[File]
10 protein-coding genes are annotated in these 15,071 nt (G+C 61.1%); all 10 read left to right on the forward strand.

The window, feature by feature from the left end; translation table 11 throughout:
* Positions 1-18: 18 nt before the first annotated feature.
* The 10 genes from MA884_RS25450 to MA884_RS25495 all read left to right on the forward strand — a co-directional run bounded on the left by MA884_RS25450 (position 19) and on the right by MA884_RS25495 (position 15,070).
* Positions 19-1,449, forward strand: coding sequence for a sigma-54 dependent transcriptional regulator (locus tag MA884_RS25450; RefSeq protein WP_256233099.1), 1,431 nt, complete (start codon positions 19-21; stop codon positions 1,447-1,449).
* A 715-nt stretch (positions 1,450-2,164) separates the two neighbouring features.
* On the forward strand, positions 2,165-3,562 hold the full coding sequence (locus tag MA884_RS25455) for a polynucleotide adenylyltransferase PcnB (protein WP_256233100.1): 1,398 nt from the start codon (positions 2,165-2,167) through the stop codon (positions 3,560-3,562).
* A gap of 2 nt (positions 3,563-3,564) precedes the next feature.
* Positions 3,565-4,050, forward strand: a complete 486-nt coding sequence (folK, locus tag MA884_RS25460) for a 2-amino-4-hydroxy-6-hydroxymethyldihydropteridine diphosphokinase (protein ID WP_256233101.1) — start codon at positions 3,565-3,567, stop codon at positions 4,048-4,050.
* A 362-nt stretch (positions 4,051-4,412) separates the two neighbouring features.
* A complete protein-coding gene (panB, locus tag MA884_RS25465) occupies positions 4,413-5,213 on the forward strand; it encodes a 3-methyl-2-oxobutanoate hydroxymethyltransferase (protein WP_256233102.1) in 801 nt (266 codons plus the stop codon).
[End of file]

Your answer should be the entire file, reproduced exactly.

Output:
10 protein-coding genes are annotated in these 15,071 nt (G+C 61.1%); all 10 read left to right on the forward strand.

The window, feature by feature from the left end; translation table 11 throughout:
* Positions 1-18: 18 nt before the first annotated feature.
* The 10 genes from MA884_RS25450 to MA884_RS25495 all read left to right on the forward strand — a co-directional run bounded on the left by MA884_RS25450 (position 19) and on the right by MA884_RS25495 (position 15,070).
* Positions 19-1,449, forward strand: coding sequence for a sigma-54 dependent transcriptional regulator (locus tag MA884_RS25450; RefSeq protein WP_256233099.1), 1,431 nt, complete (start codon positions 19-21; stop codon positions 1,447-1,449).
* A 715-nt stretch (positions 1,450-2,164) separates the two neighbouring features.
* On the forward strand, positions 2,165-3,562 hold the full coding sequence (locus tag MA884_RS25455) for a polynucleotide adenylyltransferase PcnB (protein WP_256233100.1): 1,398 nt from the start codon (positions 2,165-2,167) through the stop codon (positions 3,560-3,562).
* A gap of 2 nt (positions 3,563-3,564) precedes the next feature.
* Positions 3,565-4,050, forward strand: a complete 486-nt coding sequence (folK, locus tag MA884_RS25460) for a 2-amino-4-hydroxy-6-hydroxymethyldihydropteridine diphosphokinase (protein ID WP_256233101.1) — start codon at positions 3,565-3,567, stop codon at positions 4,048-4,050.
* A 362-nt stretch (positions 4,051-4,412) separates the two neighbouring features.
* A complete protein-coding gene (panB, locus tag MA884_RS25465) occupies positions 4,413-5,213 on the forward strand; it encodes a 3-methyl-2-oxobutanoate hydroxymethyltransferase (protein WP_256233102.1) in 801 nt (266 codons plus the stop codon).